Design v. Art in the Design Blogosphere

Design blogs have taken on a new persona.  Instead of imparting information, they have become showcases for design inspiration rather than learning stations.  There is nothing inherently wrong with this.  In fact, gaining inspiration by looking at the works of others can be a critical aspect of the creative process.  The problem, however, with these inspiration galleries is two-fold.  First, inspiration has an ugly side called envy.  Being envious leads to negativity and does more harm than good in the https://i1.wp.com/www.oesquema.com.br/conector/wp-content/uploads/2012/07/design.jpegcreative process.  On the best days inspiration can break the creative block suffered by many designers, but on a bad day it can stifle the process entirely.  Second, and far more important, the difference between designers and artists is that designers solve problems as their first prerogative, while artists may solve problems but it is not their first and foremost goal.

Since design is a problem solving field, looking at showcases of amazing work, no matter how inspiring, is looking at art and not at design.  Looking at the most amazing Dribbble skeumorphic icons can be inspiring, but it doesn’t show whether or not a problem was solved by using these icons.  In other words, it is hard to look at portfolios, showcases, and articles like “Twenty Awesome Free Fonts” and know whether or not a designer has solved a problem.  As a https://i2.wp.com/artseverydayliving.com/blog/wp-content/uploads/2010/09/Monet-blog-water-lilies-Japanese-bridge.jpgresult, designers are looking at art instead of design.  While there’s nothing wrong with this inherently, blurring the lines between design and art can have a negative impact on the design process.  When designers consider aesthetics to be more important than meeting the needs of the client or community, they have gone beyond the bounds of design.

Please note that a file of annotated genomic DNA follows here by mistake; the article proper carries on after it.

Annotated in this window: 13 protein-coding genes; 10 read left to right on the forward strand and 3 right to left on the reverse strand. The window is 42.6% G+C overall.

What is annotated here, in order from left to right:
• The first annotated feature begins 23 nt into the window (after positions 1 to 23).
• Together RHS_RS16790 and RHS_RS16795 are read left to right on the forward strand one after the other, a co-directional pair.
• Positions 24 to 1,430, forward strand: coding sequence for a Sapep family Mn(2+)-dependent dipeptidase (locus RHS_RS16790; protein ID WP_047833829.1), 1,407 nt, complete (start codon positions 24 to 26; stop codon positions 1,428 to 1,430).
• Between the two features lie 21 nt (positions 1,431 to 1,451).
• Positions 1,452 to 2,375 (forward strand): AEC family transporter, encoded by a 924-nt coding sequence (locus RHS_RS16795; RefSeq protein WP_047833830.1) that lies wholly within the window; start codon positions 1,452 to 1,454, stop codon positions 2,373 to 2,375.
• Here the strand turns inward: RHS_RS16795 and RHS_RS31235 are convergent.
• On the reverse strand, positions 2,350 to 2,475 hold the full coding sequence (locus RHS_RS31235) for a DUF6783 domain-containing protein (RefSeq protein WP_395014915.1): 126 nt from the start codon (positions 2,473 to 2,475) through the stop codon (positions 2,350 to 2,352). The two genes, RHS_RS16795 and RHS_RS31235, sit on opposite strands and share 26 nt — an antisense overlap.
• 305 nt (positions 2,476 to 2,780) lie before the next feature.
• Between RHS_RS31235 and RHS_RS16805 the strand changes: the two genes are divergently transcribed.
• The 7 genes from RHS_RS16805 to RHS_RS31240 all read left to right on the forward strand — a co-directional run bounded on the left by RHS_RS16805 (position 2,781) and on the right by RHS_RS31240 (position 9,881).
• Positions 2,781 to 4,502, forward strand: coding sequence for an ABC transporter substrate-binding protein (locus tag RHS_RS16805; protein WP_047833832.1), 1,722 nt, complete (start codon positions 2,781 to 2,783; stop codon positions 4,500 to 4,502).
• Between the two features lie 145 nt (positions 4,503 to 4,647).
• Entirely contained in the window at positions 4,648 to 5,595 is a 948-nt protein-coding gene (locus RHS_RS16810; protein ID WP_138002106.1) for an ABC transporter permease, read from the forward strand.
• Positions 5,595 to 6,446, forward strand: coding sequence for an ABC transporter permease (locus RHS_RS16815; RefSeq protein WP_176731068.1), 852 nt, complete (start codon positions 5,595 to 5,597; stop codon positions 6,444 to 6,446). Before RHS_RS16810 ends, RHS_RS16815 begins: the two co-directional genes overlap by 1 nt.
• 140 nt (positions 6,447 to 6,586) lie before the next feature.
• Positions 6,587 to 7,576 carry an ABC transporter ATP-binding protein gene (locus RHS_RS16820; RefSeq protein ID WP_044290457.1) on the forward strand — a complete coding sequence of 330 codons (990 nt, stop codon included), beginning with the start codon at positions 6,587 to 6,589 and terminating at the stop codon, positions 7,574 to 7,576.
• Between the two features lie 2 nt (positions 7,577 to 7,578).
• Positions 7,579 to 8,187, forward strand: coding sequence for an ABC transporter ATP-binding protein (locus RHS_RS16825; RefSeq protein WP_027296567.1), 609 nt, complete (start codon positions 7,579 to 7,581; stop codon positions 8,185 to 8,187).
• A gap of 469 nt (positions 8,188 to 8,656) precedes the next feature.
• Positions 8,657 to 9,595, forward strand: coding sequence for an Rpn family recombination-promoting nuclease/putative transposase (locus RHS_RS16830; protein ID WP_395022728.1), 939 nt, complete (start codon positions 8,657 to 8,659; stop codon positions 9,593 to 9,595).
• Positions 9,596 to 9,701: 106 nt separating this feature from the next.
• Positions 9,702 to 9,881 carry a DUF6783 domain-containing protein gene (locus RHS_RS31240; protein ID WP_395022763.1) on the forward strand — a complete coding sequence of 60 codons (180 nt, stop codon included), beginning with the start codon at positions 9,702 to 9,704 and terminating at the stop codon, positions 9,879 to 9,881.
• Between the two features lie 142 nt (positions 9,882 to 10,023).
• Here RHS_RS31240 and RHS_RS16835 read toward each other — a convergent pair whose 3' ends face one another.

Reading about design, however, is different than looking at design inspiration or showcases.  Design is deeply entrenched in theory.  Why do people buy a product?  Why do they click where they do?  What do colors represent in the psyche of the user?  How have different tactics been used to reach the same goals?  These types of questions are rarely answered in the quick, image-based lists of design inspiration articles.  These types of questions are answered through reading case studies, academic articles, and articles about design theory.

As a design community, we should foster the distinction between art and design and embrace both.  As part of a creative process we should encourage inspiring showcases and great looking aesthetics, but we should also make a clear differentiation between art and design.  Encouraging designers to write case studies and to explain their process is sorely lacking in design blogs.  Designers are writing great books, like the Book Apart series, yet these books aren’t getting the respect and readership they deserve.  In order to push forward the frontiers of design as a problem solving field, designers must find inspiration from problems that have been solved rather than pretty pictures.

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